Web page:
PITTSBURGH -- The Cubs came up with their own version of winning ugly.

They blew a seven-run lead and committed three errors on Monday before rallying for a 10-8, 12-inning win over the pesky Pittsburgh Pirates in a 4-hour, 47-minute marathon that didn't have to happen.

"You don't mind making errors in inconsequential times," said Chicago's Mark DeRosa, whose seventh-inning error led to the Pirates' tying run. "That game should've been over an hour and a half ago. I never point fingers at anyone else, I always point the finger at myself.

"I feel like we played the extra innings because of me," he said. "I'll forget about it a lot easier when we win ballgames."

The Cubs had opened a 7-0 lead after three innings, sparked by Ronny Cedeno's three-run double and a pair of RBI singles by Geovany Soto. But the Pirates pecked away at the lead, scoring four in the fourth off starter Ted Lilly.

The Pirates loaded the bases with two outs in the fourth, and Luis Rivas hit a grounder to Cedeno, who overthrew first, enabling two runs to score. Chris Gomez then hit a grounder along the line to Aramis Ramirez, whose throw was off the mark, allowing two more runs to score. Nate McLouth hit an RBI triple to make it 7-5 and force Lilly's exit.

"I almost felt like that, at that point, I was trying to force the ball in there and going a little too fast," Lilly said. "It was rough, and somehow I'm smiling now."

As far as Cubs manager Lou Piniella was concerned, Lilly is going too slow, the infielders may be back on their heels, and that may be contributing to the errors behind him. Lilly smiled again.

"The way it appears is I'm going slow, but when I'm out there, I feel like I'm going too fast," the left-hander said. "I almost feel better when I'm a little bit slower. It's almost like I rush through my delivery when I go too fast. There are a lot of guys who can do it the other way -- Jon Lieber is a great example."

Lieber (1-1) saved the day for the Cubs, pitching three innings of relief and getting the win. But let's get back to DeRosa's miscue. Jose Bautista doubled with one out in the Pirates seventh, and one out later scored as DeRosa booted Nyjer Morgan's grounder to tie the game at 8.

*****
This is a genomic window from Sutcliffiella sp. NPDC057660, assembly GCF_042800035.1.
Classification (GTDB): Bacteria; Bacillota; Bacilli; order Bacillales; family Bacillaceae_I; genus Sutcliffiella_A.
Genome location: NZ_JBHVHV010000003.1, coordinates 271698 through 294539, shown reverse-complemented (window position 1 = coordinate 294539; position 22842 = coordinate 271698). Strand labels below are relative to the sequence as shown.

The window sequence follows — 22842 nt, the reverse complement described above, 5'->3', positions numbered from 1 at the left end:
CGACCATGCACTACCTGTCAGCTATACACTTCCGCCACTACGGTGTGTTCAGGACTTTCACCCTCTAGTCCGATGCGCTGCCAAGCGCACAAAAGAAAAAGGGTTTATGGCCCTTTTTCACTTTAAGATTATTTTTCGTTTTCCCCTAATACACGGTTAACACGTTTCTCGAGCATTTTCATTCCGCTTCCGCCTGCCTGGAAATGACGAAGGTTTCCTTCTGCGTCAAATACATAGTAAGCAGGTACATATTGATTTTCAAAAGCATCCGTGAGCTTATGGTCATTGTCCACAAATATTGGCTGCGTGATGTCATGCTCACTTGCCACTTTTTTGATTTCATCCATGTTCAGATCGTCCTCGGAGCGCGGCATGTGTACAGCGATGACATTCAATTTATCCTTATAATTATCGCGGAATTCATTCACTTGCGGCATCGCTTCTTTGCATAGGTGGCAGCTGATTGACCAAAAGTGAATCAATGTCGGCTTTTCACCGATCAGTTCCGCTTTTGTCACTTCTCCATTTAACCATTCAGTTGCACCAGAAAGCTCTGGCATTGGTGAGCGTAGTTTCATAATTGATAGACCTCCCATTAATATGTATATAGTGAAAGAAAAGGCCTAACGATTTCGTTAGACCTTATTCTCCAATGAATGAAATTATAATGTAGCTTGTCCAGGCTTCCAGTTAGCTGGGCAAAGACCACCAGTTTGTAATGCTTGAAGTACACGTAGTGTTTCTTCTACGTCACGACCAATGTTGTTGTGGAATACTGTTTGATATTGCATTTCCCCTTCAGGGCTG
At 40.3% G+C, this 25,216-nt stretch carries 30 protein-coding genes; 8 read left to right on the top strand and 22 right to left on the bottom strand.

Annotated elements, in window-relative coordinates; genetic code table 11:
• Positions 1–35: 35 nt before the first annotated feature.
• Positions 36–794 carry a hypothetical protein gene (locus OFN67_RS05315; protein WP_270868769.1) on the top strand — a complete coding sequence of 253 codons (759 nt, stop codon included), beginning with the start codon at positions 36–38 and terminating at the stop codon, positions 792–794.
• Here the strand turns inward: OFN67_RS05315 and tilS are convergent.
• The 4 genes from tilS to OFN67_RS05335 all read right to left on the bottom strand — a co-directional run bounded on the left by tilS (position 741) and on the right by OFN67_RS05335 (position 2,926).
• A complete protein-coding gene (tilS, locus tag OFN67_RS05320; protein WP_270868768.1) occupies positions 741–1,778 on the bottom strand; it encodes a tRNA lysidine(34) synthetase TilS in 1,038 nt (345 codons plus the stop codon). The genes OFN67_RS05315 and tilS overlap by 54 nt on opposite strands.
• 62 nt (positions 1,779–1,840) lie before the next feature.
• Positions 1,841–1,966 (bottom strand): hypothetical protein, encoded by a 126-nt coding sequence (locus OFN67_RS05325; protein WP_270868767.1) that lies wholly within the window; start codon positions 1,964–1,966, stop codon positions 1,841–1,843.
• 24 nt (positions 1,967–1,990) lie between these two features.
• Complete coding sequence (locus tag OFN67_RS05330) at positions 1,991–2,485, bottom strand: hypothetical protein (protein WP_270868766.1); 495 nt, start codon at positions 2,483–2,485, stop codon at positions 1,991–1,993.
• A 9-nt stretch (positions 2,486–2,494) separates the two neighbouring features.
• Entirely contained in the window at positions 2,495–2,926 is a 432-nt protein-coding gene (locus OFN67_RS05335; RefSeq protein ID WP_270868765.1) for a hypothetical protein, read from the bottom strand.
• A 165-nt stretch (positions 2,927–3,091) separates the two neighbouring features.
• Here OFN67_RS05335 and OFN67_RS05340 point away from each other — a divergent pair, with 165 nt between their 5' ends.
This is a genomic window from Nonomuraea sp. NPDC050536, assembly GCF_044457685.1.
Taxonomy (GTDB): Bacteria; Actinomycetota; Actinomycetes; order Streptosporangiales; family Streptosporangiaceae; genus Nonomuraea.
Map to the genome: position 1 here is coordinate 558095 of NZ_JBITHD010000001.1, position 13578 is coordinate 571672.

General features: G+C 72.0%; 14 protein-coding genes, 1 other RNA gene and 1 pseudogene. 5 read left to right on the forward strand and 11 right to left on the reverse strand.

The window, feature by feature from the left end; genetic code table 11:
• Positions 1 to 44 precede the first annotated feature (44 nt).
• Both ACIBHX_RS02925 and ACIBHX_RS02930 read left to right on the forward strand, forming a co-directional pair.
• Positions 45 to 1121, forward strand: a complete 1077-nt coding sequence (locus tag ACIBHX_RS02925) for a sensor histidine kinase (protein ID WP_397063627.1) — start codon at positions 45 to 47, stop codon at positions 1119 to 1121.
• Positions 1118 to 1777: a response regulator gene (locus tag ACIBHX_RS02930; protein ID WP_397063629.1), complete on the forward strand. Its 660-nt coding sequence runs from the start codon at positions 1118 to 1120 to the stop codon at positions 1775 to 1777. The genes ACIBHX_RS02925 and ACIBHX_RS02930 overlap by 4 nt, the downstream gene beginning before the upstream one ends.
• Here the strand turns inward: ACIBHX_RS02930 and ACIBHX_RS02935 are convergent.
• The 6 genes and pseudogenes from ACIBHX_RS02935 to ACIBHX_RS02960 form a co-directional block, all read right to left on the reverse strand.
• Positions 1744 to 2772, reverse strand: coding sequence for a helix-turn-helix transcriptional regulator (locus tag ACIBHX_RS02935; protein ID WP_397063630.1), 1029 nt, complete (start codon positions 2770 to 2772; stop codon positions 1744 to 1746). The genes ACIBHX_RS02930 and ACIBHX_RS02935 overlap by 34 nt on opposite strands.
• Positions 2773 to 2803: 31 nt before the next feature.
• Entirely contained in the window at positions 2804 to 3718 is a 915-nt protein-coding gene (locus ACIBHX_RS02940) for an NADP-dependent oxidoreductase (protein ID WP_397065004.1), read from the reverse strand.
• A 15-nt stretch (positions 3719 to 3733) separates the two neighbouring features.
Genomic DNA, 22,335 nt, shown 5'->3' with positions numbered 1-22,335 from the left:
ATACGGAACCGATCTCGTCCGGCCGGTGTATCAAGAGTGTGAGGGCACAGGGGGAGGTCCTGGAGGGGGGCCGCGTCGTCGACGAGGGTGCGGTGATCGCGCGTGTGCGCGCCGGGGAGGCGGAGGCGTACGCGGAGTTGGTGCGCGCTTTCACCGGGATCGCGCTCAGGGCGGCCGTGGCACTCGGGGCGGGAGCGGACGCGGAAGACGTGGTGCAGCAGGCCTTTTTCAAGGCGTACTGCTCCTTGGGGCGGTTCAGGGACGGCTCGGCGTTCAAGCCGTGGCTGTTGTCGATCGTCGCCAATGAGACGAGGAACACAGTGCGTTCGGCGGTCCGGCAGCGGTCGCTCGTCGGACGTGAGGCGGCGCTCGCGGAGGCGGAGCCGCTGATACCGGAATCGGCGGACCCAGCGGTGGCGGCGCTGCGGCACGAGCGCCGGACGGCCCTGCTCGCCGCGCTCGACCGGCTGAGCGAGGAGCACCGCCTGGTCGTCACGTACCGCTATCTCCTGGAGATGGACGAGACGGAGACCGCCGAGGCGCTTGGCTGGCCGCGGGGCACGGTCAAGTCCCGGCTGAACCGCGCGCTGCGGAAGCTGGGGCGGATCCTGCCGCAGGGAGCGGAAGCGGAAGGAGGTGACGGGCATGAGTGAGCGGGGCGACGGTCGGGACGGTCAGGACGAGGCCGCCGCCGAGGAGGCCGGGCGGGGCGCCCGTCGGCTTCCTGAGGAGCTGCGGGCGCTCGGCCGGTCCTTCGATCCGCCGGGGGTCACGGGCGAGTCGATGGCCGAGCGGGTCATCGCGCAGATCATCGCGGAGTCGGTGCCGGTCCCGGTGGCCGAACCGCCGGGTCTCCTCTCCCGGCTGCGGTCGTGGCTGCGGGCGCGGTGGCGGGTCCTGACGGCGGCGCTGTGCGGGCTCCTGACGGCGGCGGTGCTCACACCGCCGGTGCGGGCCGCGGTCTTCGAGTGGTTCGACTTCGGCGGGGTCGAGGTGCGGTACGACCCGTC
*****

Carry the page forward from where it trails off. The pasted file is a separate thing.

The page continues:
"This game challenges you in different ways," DeRosa said. "One thing I've always prided myself on is being able to field the ground ball. The first seven games, it doesn't appear to be that way now."

Morgan is a fast base runner, so DeRosa was thinking he had to get rid of the ball quickly. Maybe too fast.

"I don't need extra ground balls," DeRosa said. "It's just a matter of bearing down a little better."

The Cubs entered Monday's game ranked third to last in the National League in fielding percentage, and now have committed eight errors in seven games. The Pirates have made 11 this season.

"We felt coming out of Spring Training that would be a strength," Piniella said of his defense. "I don't know if it's early in the season or what. I think, as we speak, we have as many errors as anybody in the National League, and that's something we have to correct and correct quick."

"I think we have a good defensive team," Cubs first baseman Derrek Lee said. "We haven't played that way."

In the Chicago 12th, Ryan Theriot walked to lead off against Evan Meek (0-1), and stole second. Alfonso Soriano walked, and both runners advanced on a wild pitch on the first pitch to Felix Pie. One out later, Lee was intentionally walked to load the bases and Ramirez hit a sacrifice fly to score Theriot.

"I just tried to put the ball in play," Ramirez said. "The guy was wild, and you don't know what you're going to get from a guy like that. You just try to put the bat on the ball and see what happens."

After a wild pitch, Kosuke Fukudome was intentionally walked to load the bases again. Meek, the Pirates' Rule 5 pick, then unintentionally walked DeRosa to force in a run.

The Cubs had only backup catcher Henry Blanco on the bench among position players by then. Carlos Zambrano had grabbed a bat if needed to pinch-hit. Rich Hill was in the bullpen in case the Pirates tied it in the 12th. The lights were turned on at PNC Park and rush hour was over for downtown Pittsburgh workers.

Teams don't normally blow seven-run leads. According to Elias Sports Bureau, the last time the Cubs had a seven-run lead and lost was June 28, 2002, when they had an 8-0 lead against the White Sox, who rallied for a 13-9 win.

"You definitely don't want to lose that game," Lee said of Monday's contest.

Tuesday's off-day comes at a good time for the Cubs pitchers. They combined to issue a season-high eight walks.

"I'd rather win ugly than lose pretty," Piniella said.